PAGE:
Colloidal Gold in the Treatment of Rheumatoid Arthritis (RA)

Peter B. Himmel, Jorge D. Flechas, Guy E. Abraham

Gold salts (aurothiolates), once the primary therapy for active RA, have in recent years declined in use because of an apparent lack of long term efficacy, toxic side effects, and delayed onset of action. One of us (GEA) postulated that the active ingredient in aurothiolates is colloidal gold generated by in vivo disproportionation with subsequent clustering of monoatomic gold, and that the side effects were due to the aurothiolates themselves and the trivalent cationic gold generated from the disproportionation. If this postulate is valid one would expect colloidal gold to have therapeutic effects in RA and devoid of side effects.
Methods: 10 patients (6 female, 4 male; average age 50 +/- 3.16 (SE) with long standing erosive RA ( 9 of 10 seropositive) were given an oral dose of 30 to 60 mg a day of colloidal gold (Aurasol-tm) for a period of 1 month. Clinical exams were performed weekly and laboratory studies done on weeks 1, 2, 4. Gold toxicity was evaluated by questioning the patient as to pruritus, rashes, oral ulcers, metallic taste, GI disturbance. The blood was checked for a drop in WBC, Hb, platelet count, BUN, creatinine or eosinophil elevation; and urine for proteinuria. Efficacy was evaluated by an 86 Joint Count Index scoring for joint tenderness and swelling: AM stiffness; the Modified Health Assessment Questionnaire (MHAQII) by T. Pincus and an ESR.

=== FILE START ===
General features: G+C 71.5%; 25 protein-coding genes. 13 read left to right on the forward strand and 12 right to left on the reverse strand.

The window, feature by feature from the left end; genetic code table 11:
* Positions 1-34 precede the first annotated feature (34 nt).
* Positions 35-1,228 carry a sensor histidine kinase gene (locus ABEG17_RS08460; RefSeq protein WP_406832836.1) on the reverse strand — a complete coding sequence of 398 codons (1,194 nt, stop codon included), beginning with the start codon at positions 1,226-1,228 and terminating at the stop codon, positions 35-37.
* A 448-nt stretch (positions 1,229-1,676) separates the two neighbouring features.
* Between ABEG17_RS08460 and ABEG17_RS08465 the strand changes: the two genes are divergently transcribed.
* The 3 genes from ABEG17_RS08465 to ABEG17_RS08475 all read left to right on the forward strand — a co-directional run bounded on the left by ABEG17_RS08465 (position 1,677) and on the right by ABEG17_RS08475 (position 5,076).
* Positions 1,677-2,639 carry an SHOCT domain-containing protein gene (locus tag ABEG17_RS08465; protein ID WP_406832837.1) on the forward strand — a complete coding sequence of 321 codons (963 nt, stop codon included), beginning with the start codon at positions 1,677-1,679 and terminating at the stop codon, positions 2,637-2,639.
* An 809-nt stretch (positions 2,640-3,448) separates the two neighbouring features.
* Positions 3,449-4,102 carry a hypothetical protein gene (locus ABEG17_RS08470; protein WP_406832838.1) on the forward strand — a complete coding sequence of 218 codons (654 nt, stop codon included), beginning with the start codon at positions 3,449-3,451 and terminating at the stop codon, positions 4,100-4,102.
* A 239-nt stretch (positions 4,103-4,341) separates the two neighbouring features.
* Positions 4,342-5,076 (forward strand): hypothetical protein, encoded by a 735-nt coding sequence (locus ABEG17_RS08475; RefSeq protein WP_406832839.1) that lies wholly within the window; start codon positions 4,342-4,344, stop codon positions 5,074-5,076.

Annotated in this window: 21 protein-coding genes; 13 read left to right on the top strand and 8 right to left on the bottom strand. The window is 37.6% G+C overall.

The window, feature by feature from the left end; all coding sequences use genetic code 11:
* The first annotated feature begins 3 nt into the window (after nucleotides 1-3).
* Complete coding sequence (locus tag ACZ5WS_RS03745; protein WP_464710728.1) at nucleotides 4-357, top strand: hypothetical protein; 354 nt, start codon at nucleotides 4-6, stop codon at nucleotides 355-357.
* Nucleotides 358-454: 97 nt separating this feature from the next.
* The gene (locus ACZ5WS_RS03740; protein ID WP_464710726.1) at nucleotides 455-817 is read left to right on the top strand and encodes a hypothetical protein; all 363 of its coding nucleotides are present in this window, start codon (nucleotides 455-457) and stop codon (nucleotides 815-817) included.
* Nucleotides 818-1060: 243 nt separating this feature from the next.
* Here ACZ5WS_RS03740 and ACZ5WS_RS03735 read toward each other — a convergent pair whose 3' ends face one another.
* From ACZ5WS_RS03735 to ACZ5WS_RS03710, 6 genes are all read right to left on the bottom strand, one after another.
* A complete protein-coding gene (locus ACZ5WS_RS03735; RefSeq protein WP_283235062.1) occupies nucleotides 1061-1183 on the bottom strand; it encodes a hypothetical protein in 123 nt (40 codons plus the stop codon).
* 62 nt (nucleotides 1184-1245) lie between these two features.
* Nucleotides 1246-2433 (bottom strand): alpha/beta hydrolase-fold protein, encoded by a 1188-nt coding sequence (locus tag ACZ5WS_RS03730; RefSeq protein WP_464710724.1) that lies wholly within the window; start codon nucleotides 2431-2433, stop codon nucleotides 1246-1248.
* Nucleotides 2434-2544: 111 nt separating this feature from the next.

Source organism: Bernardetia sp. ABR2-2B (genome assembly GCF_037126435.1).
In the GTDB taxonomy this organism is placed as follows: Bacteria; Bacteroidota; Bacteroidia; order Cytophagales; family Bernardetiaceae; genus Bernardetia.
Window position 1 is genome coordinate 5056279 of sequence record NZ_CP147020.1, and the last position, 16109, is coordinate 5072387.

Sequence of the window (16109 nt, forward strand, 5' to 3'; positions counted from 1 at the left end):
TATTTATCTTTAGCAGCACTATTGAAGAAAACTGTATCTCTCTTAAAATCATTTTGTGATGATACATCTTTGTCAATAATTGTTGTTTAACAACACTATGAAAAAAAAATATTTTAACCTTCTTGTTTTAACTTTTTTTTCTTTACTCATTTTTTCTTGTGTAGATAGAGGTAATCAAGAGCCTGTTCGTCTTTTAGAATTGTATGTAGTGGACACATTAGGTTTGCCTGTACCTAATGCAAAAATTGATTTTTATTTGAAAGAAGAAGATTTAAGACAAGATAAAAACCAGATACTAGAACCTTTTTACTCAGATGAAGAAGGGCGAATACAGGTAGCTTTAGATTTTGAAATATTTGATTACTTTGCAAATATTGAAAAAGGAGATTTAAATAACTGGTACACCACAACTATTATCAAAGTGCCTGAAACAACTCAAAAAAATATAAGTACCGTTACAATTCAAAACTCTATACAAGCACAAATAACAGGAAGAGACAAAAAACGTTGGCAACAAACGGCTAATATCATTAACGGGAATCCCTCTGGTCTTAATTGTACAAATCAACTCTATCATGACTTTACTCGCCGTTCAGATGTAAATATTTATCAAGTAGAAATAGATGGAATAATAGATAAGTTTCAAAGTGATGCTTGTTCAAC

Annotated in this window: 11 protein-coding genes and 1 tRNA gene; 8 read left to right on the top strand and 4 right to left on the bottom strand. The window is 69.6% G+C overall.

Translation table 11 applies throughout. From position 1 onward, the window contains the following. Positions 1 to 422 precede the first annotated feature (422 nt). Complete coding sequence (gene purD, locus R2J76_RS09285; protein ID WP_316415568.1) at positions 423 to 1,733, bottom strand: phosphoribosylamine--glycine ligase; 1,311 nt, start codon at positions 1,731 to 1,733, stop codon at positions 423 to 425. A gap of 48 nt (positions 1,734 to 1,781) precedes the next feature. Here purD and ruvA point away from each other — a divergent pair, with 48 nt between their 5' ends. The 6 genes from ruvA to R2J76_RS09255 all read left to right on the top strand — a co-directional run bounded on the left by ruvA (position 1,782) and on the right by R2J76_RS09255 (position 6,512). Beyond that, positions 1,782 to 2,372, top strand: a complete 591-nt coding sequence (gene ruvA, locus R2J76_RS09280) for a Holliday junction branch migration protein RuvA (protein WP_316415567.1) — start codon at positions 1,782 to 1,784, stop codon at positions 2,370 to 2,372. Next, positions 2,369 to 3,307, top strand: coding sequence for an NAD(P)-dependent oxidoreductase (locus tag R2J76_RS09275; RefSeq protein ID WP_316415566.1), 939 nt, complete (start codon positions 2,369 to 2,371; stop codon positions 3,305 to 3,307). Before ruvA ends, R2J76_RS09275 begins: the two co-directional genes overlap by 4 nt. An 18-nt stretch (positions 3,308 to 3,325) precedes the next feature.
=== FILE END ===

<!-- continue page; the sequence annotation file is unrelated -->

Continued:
Results: Statistically significant improvement were found on each weekly exam for joint tenderness and swelling beginning with the first week 58.8 to 18.2 (p<0.01) for tenderness; 42.5 to 15.9 (p<0.01) for swelling. Joint swelling reduced further to a value of 13.0 (p<0.001) by week 4. Patients fatigue decreased from 5.32 to 3.35 (p<0.05) over the month and a feeling of satisfaction in one’s ability to do activities was apparent after 1 week, 3.1 to 2.5 (p<0.01) and persisted. No laboratory tests indicative of gold toxicity were noted. One patient reported 2 chancre sores which cleared while on therapy, 8 of 10 patients responded to colloidal gold.
Conclusion: In this pilot study colloidal gold (Aurasol-tm) was found to be rapid acting (within one week) by reducing joint tenderness and swelling, without side effects, improved ones feeling of satisfaction in the ability to perform activities and reduce fatigue in 8 out of 10 patients with long standing erosive RA. The study will continue for one year. More definitive controlled trials should now be undertaken with colloidal gold.
Note: The study has now completed its eighth month with all ten of the original patients still enrolled. The patients continue to do well with no significant side effects noted. This data is being compiled to be submitted for publication.